CIMCO’s Thermal Force One provides a fully-integrated HVAC&R system for ice rinks with thermal storage. (Source: CIMCO Refrigeration)
CIMCO’s Thermal Force One provides a fully-integrated HVAC&R system for ice rinks with thermal storage. (Source: CIMCO Refrigeration)

CIMCO’s ‘Unique’ All-in-One Low-Charge Ammonia System for Ice Rinks Can Also Serve Neighbors

The Thermal Force One system is able to meet all the HVAC&R needs of a facility, while providing district heating and cooling for neighboring buildings.

Toronto-based HVAC&R contractor CIMCO Refrigeration has announced a new all-in-one low-charge ammonia (R717) system that can meet all of the refrigeration, cooling and heating needs of an ice rink – or similar facility – while also providing heating and cooling for the wider community.

The Thermal Force One (TF1) is made up of four “siloes” to create a fully-integrated system, explained Benoit Rodier, Business Development Manager at CIMCO Refrigeration, in an interview at the IIAR Natural Refrigeration Conference & Expo, held March 12–15 in Long Beach, California.

“The first silo serves the ice rink itself, the second meets the building’s space cooling demand, the third provides heating and hot water for the facility, and the fourth acts as a district heating and cooling plant for neighboring buildings like a swimming pool or library,” he said.

“It’s complete synergy,” he added. “The system can provide everything, monitoring who needs what, when, where and how much.”

According to Peter Reeve, Director of Engineering at CIMCO Refrigeration, TF1 is built for the future.

“It’s no longer about refrigeration, but thermal energy,” he said. “It’s all about the movement of thermal energy within a building.”

“It’s no longer about refrigeration but thermal energy. It’s all about the movement of thermal energy within a building.”

Peter Reeve, CIMCO Refrigeration

Extension of Eco Chill system

TF1 builds on CIMCO’s existing Eco Chill product, which recovers waste heat from an ice rink’s refrigeration system for the facility’s heating and hot water production, said Rodier.

“Thermal Force 1 is a fully integrated concept that is one step closer to net zero,” he added.

TF1 includes several features that further improve the efficiency and performance of the system, such as thermal storage. It also has an additional compressor that boosts the supply temperature of water for heating up to 90°C (194°F), making it suitable for applications that require higher temperatures like retrofitted buildings and district heating.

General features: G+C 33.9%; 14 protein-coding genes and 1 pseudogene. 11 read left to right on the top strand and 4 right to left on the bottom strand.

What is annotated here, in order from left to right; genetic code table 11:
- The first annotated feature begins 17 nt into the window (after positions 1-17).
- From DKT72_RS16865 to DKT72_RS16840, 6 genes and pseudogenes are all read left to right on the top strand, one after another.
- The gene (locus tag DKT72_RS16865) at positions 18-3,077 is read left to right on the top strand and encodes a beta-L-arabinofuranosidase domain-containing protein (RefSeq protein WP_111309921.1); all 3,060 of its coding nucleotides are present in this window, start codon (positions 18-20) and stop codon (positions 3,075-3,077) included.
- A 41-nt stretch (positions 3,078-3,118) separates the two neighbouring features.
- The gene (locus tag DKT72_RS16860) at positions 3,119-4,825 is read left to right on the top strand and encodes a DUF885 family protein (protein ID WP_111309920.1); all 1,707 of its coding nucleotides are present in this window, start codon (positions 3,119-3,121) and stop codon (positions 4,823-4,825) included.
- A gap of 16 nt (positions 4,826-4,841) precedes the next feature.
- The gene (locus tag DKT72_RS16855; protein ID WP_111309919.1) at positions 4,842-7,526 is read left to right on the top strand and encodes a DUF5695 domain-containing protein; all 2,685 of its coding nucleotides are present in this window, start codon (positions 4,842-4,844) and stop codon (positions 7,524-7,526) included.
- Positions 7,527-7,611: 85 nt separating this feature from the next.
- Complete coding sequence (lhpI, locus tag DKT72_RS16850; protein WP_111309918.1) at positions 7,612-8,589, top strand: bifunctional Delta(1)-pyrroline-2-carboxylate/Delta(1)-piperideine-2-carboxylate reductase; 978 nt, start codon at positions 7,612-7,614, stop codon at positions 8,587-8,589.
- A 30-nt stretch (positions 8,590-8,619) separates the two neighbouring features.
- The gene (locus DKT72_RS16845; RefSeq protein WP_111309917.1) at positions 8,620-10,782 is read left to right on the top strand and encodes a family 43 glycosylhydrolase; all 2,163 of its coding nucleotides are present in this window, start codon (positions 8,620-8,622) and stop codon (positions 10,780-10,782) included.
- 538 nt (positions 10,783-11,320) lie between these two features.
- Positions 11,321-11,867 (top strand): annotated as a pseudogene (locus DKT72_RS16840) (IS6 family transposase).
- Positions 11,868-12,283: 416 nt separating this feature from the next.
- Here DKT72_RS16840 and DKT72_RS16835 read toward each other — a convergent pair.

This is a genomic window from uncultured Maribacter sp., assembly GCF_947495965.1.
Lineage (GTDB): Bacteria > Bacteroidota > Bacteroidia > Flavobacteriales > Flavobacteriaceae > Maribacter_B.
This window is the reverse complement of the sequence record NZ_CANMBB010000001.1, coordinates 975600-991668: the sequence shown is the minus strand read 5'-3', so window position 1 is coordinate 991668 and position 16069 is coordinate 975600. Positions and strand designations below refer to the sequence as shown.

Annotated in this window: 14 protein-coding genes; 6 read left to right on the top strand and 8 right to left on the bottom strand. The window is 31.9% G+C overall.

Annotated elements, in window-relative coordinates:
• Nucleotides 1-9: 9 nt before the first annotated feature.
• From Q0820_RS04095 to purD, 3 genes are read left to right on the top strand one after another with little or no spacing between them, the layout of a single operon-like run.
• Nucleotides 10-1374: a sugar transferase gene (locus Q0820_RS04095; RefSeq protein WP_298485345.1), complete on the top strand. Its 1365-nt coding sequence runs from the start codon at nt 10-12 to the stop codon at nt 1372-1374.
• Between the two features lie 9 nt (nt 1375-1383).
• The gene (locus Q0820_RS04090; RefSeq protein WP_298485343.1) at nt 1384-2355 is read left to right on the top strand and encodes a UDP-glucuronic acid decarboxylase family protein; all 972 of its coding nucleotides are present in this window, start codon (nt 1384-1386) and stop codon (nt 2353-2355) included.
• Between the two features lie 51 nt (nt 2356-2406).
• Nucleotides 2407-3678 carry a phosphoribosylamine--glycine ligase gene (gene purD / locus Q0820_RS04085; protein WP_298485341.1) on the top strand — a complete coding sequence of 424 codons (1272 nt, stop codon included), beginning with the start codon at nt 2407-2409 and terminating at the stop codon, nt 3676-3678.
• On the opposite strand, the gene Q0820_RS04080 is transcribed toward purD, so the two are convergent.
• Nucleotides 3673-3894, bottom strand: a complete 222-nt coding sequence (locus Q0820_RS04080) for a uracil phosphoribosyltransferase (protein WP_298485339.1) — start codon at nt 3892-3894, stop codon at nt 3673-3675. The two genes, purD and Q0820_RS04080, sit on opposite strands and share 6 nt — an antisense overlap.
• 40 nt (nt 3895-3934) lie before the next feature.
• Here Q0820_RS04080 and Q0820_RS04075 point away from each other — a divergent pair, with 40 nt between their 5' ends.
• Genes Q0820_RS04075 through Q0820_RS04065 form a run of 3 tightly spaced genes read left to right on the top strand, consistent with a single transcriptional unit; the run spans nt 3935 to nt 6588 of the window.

Assisting ice rinks to reach net-zero emissions is an important part of CIMCO’s work. With its Net Zero Naturally road map, the company is helping facilities reduce their environmental footprint through the adoption of natural refrigerants and energy-efficient technologies.

CIMCO also contributed to the North American Guide to Natural Refrigerants in Ice Areas, which was produced by ATMOsphere, publisher of Ammonia21.com.

Enhanced safety

The low-charge TF1 system contains 0.5–1lb (226.8–453.6g) of ammonia per ton, with models ranging from 80–250TR (281–879kW).

To offer additional safety, TF1 also includes a Smart Transfer module, which automatically moves the entire ammonia charge within the package into a protective storage tank if a leak is detected.

This feature also works on demand for system maintenance.

While the system is currently being marketed to ice rinks, it is also well suited for other applications, such as mixed-use developments with supermarkets and residential properties, said David Fauser, Director of Sales at CIMCO Refrigeration.

Rodier also noted TF1’s suitability for more remote communities that have limited access to other services and might require an integrated system for multiple purposes.

CIMCO is also likely to develop a CO2 (R744) version in the future, he added.

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